International humanitarian organizations urge world leaders at COP27 to follow through on their commitment to fund loss and damage responses in climate vulnerable countries.
November 9, 2022
We, the undersigned international non-governmental organizations (INGOs) and InterAction, the largest alliance of international NGOs in the United States, operate on the frontlines with some of the most vulnerable communities worldwide.
These communities are experiencing the most severe climate-induced disasters, despite having done the least to cause them. We are witnessing increasingly severe impacts, including the loss of lives, detrimental effects on food systems and livelihoods, loss of water resources, and destruction of homes and critical infrastructure.
So far this year, a catastrophic monsoon season in Pakistan has resulted in over 1,500 deaths and the loss of over two million homes and over one million livestock. The Horn of Africa is facing one of the worst droughts in 40 years, which is already affecting over 36 million people and is projected to put 23 to 26 million people in acute food insecurity by February 2023. Furthermore, deadly heat waves in Africa, Asia, Australia, Europe, South America, and North America, and intense wildfire seasons in North America and Eurasia, destroyed entire communities this year.
Despite efforts and progress made in mitigating and adapting to climate-induced disasters, we have reached a point where the loss and damage from some of these are beyond our capacity to mitigate or adapt. Vulnerable communities should not be left with the burden of addressing and paying for this loss and damage alone. This burden should be additionally borne by developed nations—the ones who are responsible for the majority of greenhouse gas emissions that have resulted in the climate crisis.
The development and humanitarian assistance that donor nations already provide should not be seen as the source of funding to address these severe and insoluble climate impacts.
While the United Nations Framework Convention on Climate Change (UNFCCC) process has an existing mechanism aimed at averting, minimizing, and addressing climate-induced loss and damage and a network to catalyze technical assistance (the Santiago Network), very little progress has been made to establish a Finance Facility for Loss and Damage.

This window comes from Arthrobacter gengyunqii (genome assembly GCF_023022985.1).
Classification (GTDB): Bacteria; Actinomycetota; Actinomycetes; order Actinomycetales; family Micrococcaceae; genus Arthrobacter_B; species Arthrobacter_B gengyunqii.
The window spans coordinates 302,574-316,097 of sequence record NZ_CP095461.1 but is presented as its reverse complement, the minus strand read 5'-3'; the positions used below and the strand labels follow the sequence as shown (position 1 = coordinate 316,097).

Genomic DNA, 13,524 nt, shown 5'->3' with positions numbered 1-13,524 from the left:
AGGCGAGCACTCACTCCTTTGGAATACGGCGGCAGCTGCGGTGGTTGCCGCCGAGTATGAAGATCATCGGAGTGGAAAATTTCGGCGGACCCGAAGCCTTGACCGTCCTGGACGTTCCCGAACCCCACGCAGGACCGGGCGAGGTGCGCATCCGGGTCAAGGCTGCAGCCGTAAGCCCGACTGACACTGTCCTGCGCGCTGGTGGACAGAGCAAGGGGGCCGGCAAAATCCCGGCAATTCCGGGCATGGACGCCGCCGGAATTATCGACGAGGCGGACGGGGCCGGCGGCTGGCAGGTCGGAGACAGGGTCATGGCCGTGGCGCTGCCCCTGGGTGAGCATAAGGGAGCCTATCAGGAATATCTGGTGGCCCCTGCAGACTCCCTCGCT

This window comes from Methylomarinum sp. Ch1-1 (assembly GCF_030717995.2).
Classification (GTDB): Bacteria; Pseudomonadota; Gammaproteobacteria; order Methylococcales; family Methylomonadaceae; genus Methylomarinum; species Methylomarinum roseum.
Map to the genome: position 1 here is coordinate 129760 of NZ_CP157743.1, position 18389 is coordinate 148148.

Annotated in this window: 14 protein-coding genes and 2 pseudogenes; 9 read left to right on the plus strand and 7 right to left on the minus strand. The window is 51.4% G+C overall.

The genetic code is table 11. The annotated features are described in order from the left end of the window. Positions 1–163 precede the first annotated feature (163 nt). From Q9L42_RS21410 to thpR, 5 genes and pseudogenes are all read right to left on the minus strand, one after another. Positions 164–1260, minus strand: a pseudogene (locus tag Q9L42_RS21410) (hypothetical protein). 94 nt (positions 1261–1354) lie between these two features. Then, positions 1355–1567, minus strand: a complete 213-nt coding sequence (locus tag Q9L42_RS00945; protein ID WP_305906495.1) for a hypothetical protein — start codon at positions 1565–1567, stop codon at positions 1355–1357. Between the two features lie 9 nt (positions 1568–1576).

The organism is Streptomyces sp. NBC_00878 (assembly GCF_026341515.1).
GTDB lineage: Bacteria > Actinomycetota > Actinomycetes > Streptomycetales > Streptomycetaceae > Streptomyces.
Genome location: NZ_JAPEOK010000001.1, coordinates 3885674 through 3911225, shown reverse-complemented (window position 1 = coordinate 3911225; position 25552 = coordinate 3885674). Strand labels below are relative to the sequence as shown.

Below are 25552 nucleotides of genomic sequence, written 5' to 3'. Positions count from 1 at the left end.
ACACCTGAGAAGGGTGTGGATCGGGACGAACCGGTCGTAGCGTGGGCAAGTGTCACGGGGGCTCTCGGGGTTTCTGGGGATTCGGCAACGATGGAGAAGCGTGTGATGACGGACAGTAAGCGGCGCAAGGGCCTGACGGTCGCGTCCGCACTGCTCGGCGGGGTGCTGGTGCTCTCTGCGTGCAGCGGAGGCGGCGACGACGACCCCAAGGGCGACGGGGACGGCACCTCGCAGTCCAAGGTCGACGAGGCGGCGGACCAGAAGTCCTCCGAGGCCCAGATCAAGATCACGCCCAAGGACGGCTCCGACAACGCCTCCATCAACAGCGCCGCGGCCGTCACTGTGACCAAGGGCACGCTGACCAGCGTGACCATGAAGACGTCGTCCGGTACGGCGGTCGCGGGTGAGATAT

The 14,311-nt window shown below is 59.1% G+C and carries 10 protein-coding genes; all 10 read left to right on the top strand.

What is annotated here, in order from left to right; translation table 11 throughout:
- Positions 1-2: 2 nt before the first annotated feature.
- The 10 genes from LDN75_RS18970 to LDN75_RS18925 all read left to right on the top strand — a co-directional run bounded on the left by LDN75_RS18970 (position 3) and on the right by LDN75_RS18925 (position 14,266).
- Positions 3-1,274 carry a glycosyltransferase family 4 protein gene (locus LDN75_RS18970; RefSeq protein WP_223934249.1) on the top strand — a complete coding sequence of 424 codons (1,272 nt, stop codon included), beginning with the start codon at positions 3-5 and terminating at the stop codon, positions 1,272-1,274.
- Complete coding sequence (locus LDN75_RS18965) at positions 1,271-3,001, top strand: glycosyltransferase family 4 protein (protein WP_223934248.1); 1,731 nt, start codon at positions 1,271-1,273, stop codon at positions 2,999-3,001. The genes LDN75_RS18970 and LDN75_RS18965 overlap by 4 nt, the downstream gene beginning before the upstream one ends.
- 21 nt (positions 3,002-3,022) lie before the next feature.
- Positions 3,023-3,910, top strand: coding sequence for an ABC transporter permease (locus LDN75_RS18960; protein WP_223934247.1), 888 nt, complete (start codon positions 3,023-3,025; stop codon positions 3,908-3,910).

Last year, at COP26, world leaders failed to agree on a plan to establish a Loss and Damage Facility and instead compromised by establishing the Glasgow Dialogue.
Another year has passed without a clear plan for financing loss and damage, which means another year of frontline communities losing their lives, homes, communities, and livelihoods. COP27 is the time to move from dialogue to action. We urge you to work together in Sharm El Sheikh to:
1. Advance the process to establish a Loss and Damage Finance Facility and commit to participating once established.
2. Determine that funding for this facility must be separate from and additional to other existing funding streams for development and humanitarian action.
3. Provide funding to operationalize the Santiago Network.
4. Make loss and damage a standing agenda item at future COPs
The success of COP27 rests on you. Any further delay of loss and damage action will be seen as a failure. The humanitarian and development communities will be watching and holding you accountable.
Action Against Hunger
Advocacy Network for Africa (AdNA)
Alliance Sud (Switzerland)
American Friends Service Committee
Anglican Church Southern Queensland - Angligreen
Australian Religious Response to Climate Change (ARRCC)
Bushfire Survivors for Climate Action
Edmund Rice Centre for Justice and Community Education
Friends Committee on National Legislation
Habitat for Humanity International
Helen Keller International
Islamic Relief USA
Maryknoll Office for Global Concerns
Mennonite Central Committee U.S.
Pacific Theological College
Plant With Purpose
Presbyterian Church (USA)
U.S. Committee for Refugees and Immigrants